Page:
In typical cases of acute laryngotracheitis, the diagnosis is made easily on clinical grounds, and no radiography or blood tests are required. If anteroposterior radiography is performed, a so-called steeple sign may be seen as a consequence of subglottic swelling (Fig. 255.1). Usually, the blood count is fewer than 10,000 cells per cubic millimeter, with a predominance of lymphocytes. Indications for hospitalization, undertaken in approximately 10% of children with laryngotracheitis, include the presence of stridor, anxiety or restlessness, cyanosis, retractions at rest, or hypoxemia. In addition, children with a history of croup or previous airway intubation may benefit from hospitalization. Children for whom close follow-up cannot be arranged or whose families cannot provide the necessary observation and care also should be admitted to the hospital.


As laryngeal inflammation increases and secretions accumulate, respiratory distress increases, and complete obstruction may occur. Almost always, this progression is gradual and is
signaled by slowly increasing respiratory rate and effort, increased stridor at rest, and pallor or cyanosis. Agitation increases and air entry is poor. In approximately 5% of hospitalized patients, intubation is required to overcome the respiratory obstruction. Children who have a deteriorating respiratory status should be monitored in an intensive care unit by staff skilled in the care of pediatric patients.

FIGURE 255.1. Steeple sign. This radiograph shows the characteristic narrowing of the subglottis indicative of acute laryngotracheobronchitis. (Reproduced with permission from Cotton RT, Myer CM. Practical pediatric otolaryngology. Philadelphia: Lippincott Williams & Wilkins, 1999.)

One of the most important principles of treatment in patients with croup or other upper airway problems is minimal disturbance. Any stimulus that upsets affected children will result in crying, which causes hyperventilation and an increase in respiratory distress. The parents should be encouraged to hold and comfort such children whenever possible, and invasive procedures should be kept to a minimum.

Treatment strategies for acute infectious laryngotracheitis have included mist, racemic epinephrine, and corticosteroids. Although not subjected to study until recently, mist therapy has been considered standard management. Several investigations have suggested that mist is of no demonstrable benefit; however, this remedy still is used frequently. Racemic epinephrine, in use since 1971, is a potentially life-saving therapy in croup patients who are in moderate to severe respiratory distress. Racemic epinephrine is an equal mixture of the D- and L-isomers of epinephrine. The dose is 0.5 mL of a 2.25% solution diluted with 3.5 mL of water (1:8), delivered via a nebulizer with a mouthpiece held in front of the child’s face. Administration results in rapid clinical improvement; by its beta-adrenergic vasoconstrictive effects on mucosal edema, racemic epinephrine increases the airway diameter. The peak effect is observed in 2 hours. Accumulating evidence substantiates that patients who receive a single dose of epinephrine do not necessarily require hospitalization (as was the practice in the 1980s). Affected children may be discharged to home if, in addition to receiving epinephrine, they were treated simultaneously with dexamethasone and remain improved during a 3-hour observation period. The dosing interval for epinephrine in hospitalized patients depends on the severity of the laryngotracheitis; it can be administered every 20 to 30 minutes in the intensive care unit, where monitoring is possible, but usually is spaced 3 to 4 hours apart when such patients are in a regular hospital unit.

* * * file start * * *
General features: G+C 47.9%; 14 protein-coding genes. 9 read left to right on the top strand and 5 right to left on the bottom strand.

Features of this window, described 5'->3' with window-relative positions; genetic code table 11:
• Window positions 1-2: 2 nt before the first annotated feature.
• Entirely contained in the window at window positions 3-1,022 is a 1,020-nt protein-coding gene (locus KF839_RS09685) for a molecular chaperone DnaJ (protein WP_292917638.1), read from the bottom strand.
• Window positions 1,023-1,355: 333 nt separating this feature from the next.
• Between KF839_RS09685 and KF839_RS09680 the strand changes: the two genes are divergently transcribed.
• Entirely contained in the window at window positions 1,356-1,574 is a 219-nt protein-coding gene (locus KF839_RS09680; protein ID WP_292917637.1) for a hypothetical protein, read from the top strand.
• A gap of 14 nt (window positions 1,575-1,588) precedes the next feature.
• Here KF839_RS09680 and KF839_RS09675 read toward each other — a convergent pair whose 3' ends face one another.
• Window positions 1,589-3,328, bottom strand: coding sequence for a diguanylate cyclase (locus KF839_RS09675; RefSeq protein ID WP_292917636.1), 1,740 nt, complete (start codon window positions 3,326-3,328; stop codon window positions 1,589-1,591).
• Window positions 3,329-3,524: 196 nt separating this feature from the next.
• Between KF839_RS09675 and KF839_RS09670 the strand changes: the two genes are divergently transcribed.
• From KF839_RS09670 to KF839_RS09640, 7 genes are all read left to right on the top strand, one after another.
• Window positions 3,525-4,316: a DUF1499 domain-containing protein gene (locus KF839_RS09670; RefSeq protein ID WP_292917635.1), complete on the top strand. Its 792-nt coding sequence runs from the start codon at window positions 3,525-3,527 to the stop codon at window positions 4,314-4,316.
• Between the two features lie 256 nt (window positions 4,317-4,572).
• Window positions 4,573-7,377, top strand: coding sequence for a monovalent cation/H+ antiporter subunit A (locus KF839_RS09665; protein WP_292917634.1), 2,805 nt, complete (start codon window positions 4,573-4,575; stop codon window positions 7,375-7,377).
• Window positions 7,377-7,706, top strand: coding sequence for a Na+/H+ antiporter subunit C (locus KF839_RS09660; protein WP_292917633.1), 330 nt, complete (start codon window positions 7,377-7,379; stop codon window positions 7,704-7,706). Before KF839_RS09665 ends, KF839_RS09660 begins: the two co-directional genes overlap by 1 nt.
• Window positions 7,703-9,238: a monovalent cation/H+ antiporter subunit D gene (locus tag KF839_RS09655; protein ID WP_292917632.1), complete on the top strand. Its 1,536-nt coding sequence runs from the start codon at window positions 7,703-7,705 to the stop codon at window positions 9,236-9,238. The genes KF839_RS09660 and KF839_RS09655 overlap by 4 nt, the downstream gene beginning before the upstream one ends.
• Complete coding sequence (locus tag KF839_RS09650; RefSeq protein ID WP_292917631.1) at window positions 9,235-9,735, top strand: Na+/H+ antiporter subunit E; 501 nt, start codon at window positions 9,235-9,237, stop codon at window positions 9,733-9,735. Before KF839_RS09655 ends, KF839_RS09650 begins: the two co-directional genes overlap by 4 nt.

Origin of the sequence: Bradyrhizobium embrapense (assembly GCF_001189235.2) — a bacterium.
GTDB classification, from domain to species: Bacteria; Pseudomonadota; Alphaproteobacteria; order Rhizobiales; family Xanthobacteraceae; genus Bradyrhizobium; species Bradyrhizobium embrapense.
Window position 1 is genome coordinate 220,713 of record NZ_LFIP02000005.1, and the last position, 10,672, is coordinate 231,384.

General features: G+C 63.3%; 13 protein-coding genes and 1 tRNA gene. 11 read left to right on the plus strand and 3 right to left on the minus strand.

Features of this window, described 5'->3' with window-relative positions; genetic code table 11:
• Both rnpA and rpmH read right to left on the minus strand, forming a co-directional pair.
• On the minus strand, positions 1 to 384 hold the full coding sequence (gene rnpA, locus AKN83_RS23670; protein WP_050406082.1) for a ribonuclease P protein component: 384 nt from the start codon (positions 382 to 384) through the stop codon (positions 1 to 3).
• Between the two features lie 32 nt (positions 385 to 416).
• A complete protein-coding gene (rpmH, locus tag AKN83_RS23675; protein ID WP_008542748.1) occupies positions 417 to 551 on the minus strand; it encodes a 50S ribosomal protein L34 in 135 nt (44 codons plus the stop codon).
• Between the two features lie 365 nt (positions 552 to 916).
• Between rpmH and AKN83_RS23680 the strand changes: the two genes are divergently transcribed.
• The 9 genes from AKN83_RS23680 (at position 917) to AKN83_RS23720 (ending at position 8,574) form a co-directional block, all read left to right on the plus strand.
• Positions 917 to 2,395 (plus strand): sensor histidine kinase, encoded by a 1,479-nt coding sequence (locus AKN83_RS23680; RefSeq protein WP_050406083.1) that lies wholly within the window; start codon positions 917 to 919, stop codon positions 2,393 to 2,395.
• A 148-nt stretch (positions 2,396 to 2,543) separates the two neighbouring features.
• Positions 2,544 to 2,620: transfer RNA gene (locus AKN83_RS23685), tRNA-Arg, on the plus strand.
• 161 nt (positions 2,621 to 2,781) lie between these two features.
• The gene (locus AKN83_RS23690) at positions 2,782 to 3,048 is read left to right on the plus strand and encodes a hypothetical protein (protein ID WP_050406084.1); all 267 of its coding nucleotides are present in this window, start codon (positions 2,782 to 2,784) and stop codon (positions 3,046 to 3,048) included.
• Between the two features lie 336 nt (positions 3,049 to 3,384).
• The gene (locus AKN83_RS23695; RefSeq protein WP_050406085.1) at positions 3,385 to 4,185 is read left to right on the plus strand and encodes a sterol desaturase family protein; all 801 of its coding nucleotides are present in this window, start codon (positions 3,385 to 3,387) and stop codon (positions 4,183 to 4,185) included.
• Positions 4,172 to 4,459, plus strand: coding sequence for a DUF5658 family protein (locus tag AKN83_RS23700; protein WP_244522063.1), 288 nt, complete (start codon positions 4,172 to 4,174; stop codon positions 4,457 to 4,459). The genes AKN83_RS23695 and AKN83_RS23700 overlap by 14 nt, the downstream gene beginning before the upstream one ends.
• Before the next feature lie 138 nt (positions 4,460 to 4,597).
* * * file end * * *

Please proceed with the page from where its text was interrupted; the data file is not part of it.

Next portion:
Only gold members can continue reading. Log In or Register to continue

Jul 24, 2016 | Posted by in ORTHOPEDIC | Comments Off on Croup
Premium Wordpress Themes by UFO Themes